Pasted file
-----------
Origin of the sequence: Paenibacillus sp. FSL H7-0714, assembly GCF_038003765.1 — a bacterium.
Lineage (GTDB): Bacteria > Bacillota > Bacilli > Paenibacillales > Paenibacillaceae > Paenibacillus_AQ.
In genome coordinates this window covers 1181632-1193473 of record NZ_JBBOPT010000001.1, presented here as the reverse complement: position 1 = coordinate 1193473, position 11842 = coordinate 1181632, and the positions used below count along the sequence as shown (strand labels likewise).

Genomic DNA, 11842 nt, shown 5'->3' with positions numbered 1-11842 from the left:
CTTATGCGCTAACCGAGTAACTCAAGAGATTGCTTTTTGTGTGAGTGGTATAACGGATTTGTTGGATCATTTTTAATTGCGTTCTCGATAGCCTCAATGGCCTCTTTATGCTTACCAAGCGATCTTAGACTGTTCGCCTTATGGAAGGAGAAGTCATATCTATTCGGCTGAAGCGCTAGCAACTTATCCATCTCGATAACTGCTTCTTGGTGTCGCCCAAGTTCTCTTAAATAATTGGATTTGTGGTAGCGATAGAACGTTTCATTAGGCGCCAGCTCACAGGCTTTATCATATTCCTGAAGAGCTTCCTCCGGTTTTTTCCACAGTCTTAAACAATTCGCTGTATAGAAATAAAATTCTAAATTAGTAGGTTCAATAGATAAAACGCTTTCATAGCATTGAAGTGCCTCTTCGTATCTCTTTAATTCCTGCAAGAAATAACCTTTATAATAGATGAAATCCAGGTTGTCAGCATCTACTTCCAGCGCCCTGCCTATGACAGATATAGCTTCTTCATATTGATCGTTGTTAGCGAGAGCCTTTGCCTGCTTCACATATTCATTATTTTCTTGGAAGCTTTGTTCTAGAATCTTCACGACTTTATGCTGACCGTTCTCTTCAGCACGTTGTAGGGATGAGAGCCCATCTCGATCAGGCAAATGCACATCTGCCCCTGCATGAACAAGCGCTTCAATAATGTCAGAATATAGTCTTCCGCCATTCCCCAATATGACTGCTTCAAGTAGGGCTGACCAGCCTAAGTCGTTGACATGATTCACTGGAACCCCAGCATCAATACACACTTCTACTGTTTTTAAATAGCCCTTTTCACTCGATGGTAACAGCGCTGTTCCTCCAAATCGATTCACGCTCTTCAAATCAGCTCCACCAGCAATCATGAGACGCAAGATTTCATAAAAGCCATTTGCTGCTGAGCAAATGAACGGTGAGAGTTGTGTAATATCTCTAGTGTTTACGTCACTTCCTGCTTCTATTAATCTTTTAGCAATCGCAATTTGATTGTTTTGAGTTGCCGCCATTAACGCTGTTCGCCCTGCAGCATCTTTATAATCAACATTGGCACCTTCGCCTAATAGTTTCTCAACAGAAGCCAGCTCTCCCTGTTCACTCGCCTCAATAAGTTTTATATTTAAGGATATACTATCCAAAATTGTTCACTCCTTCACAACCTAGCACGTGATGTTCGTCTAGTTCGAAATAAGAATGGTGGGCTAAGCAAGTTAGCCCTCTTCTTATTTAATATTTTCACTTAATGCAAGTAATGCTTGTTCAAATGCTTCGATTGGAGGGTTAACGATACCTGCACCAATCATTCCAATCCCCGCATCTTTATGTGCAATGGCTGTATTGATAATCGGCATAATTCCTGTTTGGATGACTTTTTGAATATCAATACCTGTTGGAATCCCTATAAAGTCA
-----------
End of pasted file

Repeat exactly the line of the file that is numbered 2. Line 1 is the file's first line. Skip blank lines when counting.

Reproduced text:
Lineage (GTDB): Bacteria > Bacillota > Bacilli > Paenibacillales > Paenibacillaceae > Paenibacillus_AQ.